Benefits of Dandelion Plants

Not just a pesky weed, the benefits of Dandelion plants extend to your kitchen table.

Benefits of Dandelion Plants

Benefits of Dandelion Plants

If you don't like dandelions on your lawn, pick 'em and put on your dinner plate.

 

Lovers of green lawns might see red when dandelions rear their yellow heads. But more and more cooks are taking a shine to these  bright harbingers of spring that are delicious, healthy—and free for the picking.

The use of dandelions for food and medicine has roots deep in the past. There’s evidence that the seeds, native to Europe and Asia, came to North America on the Mayflower! Colonists planted the perennial herb around their homesteads to use for food and as dyes for fiber (yellow from the flower, magenta from the roots).

Frontier healers also recommended using dandelion plants to make a spring tonic or tea. For centuries, dandelions have been used as a cure-all for everything from fever and lethargy to toothaches and warts. It’s no surprise their Latin name, Taraxacum officinale, means “the official remedy for disorders.” (The common name comes from the French dent-de-lion, or lion’s tooth, because of their serrated leaves.)

Modern studies confirm that dandelions are a nutritional powerhouse, a source of vitamins A and C, thiamin, riboflavin and folate, plus minerals like iron, potassium and zinc. It’s also believed dandelions have antioxidant properties and could improve the immune system.

 Benefits of Dandelion Plants: A Gourmet Green

Every part of this versatile plant is edible. You can eat the roots raw, cook them like a vegetable or roast and grind them into a coffee substitute. Turn the flowers into dandelion wine or jellies, add them to salads or dip them in batter and fry as fritters. You can serve the leaves raw, steamed, boiled, sauteed or stir-fried; add them to omelets, salads, soups, sandwiches and even smoothies.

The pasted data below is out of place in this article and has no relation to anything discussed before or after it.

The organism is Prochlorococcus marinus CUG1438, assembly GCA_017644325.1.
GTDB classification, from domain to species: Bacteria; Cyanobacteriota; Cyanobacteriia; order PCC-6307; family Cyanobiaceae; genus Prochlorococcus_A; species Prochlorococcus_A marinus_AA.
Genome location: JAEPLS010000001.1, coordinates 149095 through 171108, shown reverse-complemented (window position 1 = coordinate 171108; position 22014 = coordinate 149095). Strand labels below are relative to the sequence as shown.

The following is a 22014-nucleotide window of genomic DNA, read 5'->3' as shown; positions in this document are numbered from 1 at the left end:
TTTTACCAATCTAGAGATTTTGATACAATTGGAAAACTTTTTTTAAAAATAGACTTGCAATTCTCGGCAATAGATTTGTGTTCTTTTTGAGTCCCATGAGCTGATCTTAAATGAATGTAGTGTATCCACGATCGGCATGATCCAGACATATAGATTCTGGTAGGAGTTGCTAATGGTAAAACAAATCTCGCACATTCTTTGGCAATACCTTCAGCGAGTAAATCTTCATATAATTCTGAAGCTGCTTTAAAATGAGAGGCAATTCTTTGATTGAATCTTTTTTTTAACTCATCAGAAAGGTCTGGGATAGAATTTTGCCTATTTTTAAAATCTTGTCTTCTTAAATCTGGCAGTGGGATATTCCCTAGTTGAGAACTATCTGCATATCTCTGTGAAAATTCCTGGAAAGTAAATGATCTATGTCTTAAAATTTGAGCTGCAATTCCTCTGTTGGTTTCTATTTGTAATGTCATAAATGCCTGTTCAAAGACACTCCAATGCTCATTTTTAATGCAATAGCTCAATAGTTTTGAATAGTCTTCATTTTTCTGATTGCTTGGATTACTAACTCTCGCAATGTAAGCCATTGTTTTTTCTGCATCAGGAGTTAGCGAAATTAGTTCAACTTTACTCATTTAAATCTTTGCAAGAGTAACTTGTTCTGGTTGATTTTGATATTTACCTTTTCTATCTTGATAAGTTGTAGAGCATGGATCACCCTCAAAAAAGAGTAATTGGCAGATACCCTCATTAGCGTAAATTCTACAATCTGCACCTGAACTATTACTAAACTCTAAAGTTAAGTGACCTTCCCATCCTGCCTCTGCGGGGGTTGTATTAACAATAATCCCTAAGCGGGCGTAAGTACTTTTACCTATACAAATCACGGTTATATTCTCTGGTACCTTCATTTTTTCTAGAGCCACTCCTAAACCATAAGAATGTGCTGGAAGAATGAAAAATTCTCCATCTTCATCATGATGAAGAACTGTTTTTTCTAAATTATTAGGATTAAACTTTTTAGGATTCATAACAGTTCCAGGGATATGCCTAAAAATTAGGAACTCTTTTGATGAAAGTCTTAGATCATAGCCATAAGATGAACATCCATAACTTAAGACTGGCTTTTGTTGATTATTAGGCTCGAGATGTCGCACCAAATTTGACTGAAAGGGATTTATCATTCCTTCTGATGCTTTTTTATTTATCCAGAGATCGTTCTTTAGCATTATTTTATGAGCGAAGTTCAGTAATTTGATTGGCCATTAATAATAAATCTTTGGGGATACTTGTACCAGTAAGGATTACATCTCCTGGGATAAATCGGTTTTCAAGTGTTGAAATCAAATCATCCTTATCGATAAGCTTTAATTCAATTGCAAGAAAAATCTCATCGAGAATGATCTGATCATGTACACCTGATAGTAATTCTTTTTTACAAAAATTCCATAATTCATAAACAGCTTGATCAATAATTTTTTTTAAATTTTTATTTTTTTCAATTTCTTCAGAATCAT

The best time to harvest wild dandelion greens is in early spring, before flowers appear,  when they’re most tender and least bitter. When well-prepared, the flavor is refreshing and tangy, with a bit of a bite. More pungent mature greens can be blanched to remove bitterness.

Foraging for wild dandelions?  Look in rich, deep soil where the ground is porous and well watered, and where grass grows tall and free. Avoid areas sprayed with herbicides or other chemicals, near roadsides or railroad tracks.

Always rinse flowers, stems and leaves well before using. Thoroughly clean roots to remove dirt and debris.

Domesticated (and generally milder) dandelion greens are sold seasonally in supermarkets, ethnic groceries, health food stores and farmers markets. To grow your own culinary varieties, check specialty seed companies.

Then try some of these recipes. You’ll be glad you made peace with this sunshine-bright flower!

Photography by Angie Jack, New Glasgow, NS

Jeantaylor 1 April 11, 2014 at 5:51 pm

This has been an enlightenment for me I love it thank you ..

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Carolee De Blaere 2 May 29, 2014 at 12:07 pm

I once read that westward heading pioneers planed dandelions so those who followed the same trail would have the edible plant to eat…and replant for the next group. Any records to confirm this?

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sharon 3 May 29, 2014 at 4:08 pm

I wouldn’t be surprised if this is true, Carolee. In my research, I read pioneers relied on dandelion tonic to see them through harsh winters due to their vitamin-rich properties.They were often a key ingredient in spring tonics.

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lori 4 June 11, 2014 at 3:25 pm

Interesting, Carolee! Here’s what I found in a University of Illinois Extension document at http://urbanext.illinois.edu/hortihints/0106c.html:

Dandelions were considered so essential for cooking and medicine that every Puritan woman brought seeds to the New World. The Puritans were not the only group to bring dandelions to America. German, French, and Dutch colonists grew this valuable plant in their kitchen gardens. When the Eastern forests were cut down dandelions moved into the open spaces. They quickly spread across the prairies ahead of the pioneers.

-Lori, editor

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